A second set of regulations with which opioid manufacturers must certify compliance relates to the development of a Risk Evaluation and Mitigation Strategy (“REMS”). The Food and Drug Administration Amendments Act, Pub. L. No. 110–85, 121 Stat. 823 (Sept. 27, 2007) (“FDAAA”), amended the FDCA to give the FDA the authority to require a REMS in instances where the agency determines that additional safety measures are needed beyond the professional labeling to ensure that a drug’s benefits outweigh its risks. REMS include medication guides, communication plans, and a list of recommendations and goals to assure the safe use of the drug. See 21 U.S.C. § 355-1(e). REMS must also include a timetable for assessing the effectiveness of their safety measures, including a summary of adverse events associated with the drug. Risk Evaluation and Mitigation Strategies (REMS), Food & Drug Admin. (June 15, 2017).
DOJ and HHS Initiatives
Qui tam lawsuits alleging that drug manufacturers failed to adhere to FDA requirements relating to off-label marketing and REMS led to two substantial settlements in 2017. See Celgene Agrees to Pay $280 Million to Resolve Fraud Allegations Related to Promotion of Cancer Drugs For Uses Not Approved by FDA, Dep’t of Justice (July 24, 2017); Drug Maker Aegerion Agrees to Plead Guilty; Will Pay More Than $35 Million to Resolve Criminal Charges and Civil False Claims Allegations, Dep’t of Justice (Sept. 22, 2017).
These lawsuits make clear that compliance with these FDA requirements is still a priority for the Justice Department. Earlier this year, the DOJ also demonstrated its specific intention to use the tools at its disposal to combat the opioid crisis. In February 2018, the Justice Department announced that it was creating a Prescription Interdiction & Litigation (PIL) Task Force to fight the prescription opioid crisis. Attorney General Sessions Announces New Prescription Interdiction & Litigation Task Force, Dep’t of Justice (Feb. 27, 2018). The PIL Task Force is an effort to ensure that DOJ’s resources are being deployed effectively to combat the opioid crisis, including coordinating and assisting with state and local lawsuits against opioid manufacturers. The most relevant takeaway for qui tam relators is that the creation of the PIL Task Force signifies that the Justice Department is actively looking for opportunities to hold opioid manufacturers accountable for unlawful activity, including violations of the FCA.
The Department of Health and Human Services (“HHS”) also has announced a series of initiatives to combat the opioid crisis, including some led by HHS’s Centers for Medicare & Medicaid Services (“CMS”), which is responsible for reimbursing the costs of the many drugs prescribed to Medicare and Medicaid beneficiaries. In April 2017, HHS announced a five-point strategy to combat the opioid crisis:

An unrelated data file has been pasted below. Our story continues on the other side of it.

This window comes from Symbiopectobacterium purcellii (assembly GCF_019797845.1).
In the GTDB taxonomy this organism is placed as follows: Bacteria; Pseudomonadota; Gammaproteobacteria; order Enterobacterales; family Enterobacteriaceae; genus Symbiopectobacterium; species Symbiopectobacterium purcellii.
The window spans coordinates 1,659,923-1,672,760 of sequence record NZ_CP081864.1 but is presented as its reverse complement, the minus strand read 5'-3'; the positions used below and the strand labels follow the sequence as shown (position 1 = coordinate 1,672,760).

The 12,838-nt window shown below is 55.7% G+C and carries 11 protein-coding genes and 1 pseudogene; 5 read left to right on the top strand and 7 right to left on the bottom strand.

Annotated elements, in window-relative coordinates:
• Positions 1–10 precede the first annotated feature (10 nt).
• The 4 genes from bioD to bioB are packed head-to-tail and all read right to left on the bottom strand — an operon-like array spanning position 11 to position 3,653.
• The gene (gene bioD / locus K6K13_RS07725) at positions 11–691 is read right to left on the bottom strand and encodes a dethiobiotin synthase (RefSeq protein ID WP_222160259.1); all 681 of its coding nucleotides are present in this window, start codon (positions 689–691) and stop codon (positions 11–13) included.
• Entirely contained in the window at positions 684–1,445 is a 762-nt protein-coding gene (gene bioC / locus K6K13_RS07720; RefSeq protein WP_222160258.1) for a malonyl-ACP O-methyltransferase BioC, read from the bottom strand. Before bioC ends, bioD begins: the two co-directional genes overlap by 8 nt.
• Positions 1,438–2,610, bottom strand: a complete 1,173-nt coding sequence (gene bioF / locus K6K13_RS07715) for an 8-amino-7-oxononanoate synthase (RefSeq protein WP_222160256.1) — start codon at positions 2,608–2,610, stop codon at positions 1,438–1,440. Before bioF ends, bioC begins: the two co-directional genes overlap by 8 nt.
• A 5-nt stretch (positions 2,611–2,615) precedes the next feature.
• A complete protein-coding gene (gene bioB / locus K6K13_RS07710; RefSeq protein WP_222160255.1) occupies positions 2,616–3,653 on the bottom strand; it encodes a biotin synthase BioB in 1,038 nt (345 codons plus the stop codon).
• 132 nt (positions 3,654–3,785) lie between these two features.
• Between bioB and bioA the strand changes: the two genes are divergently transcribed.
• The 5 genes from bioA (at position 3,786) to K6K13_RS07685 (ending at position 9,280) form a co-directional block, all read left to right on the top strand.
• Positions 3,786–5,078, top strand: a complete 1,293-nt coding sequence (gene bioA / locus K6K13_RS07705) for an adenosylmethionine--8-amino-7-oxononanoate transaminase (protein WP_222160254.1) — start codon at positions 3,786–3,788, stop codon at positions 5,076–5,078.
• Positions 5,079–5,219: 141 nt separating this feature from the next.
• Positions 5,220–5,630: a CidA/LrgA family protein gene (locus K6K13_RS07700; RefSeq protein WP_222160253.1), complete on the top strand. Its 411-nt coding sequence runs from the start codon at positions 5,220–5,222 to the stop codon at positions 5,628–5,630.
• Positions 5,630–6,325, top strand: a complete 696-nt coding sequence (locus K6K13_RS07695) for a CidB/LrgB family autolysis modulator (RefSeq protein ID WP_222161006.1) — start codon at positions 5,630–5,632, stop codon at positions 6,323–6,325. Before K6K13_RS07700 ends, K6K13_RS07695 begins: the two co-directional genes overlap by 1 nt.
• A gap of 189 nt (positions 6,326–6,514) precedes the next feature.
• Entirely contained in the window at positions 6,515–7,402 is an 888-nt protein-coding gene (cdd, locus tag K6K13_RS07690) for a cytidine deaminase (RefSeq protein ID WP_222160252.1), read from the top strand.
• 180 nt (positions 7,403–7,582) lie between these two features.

- Improving access to treatment and recovery services;
- Promoting use of overdose-reversing drugs;
- Strengthening our understanding of the epidemic through better public health surveillance;
- Providing support for cutting edge research on pain and addiction; and
- Advancing better practices for pain management.
See 5-Point Strategy to Combat the Opioid Crisis, Dep’t of Health & Human Servs. (last visited July 19, 2018). While the details of HHS’s strategy are important, the significance for purposes of FCA liability is that HHS has prioritized these issues. This point is critical in light of one of the primary holdings in Escobar—that false certification claims are only actionable where the certification at issue is material to the government’s decision to remit payment. Evidence reflecting the considerable efforts HHS is expending to combat the opioid crisis will help whistleblowers demonstrate that their claims of opioid manufacturers failing to adhere to FDA regulations are material to CMS’s reimbursement decisions.
Recent Court Activity
A recently unsealed qui tam action against an opioid manufacturer exemplifies these regulations and priorities. In May 2018, the Department of Justice announced that it had joined and unsealed its complaint in five consolidated qui tam cases against Insys Therapeutics Inc. See U.S. Intervenes in ‘Whistleblower’ Lawsuits Alleging Insys Therapeutics Paid Illegal Kickbacks to Promote Subsys, Dep’t of Justice (May 15, 2018). The complaint accuses Insys of violating the FCA and the Anti-Kickback Statute in its marketing of Subsys, an addictive opioid painkiller. The suit alleges that Insys gave kickbacks to doctors to prescribe Subsys and encouraged them to prescribe it for conditions beyond those for which the drug had FDA approval. See United States Complaint in Intervention, U.S. ex. rel. Guzman v. Insys Therapeutics, Inc. (C.D. Cal., No. 2:13-cv-5861, filed 4/13/18).
The government’s complaint was based on underlying actions filed by former and current Insys employees and, in one case, by employees of a pharmacy benefits manager that processed Medicare claims. Id. at 7–8. These qui tam cases were filed between 2013 and 2016 in a number of jurisdictions, but all were transferred to the U.S. District Court for the Central District of California and consolidated. Id.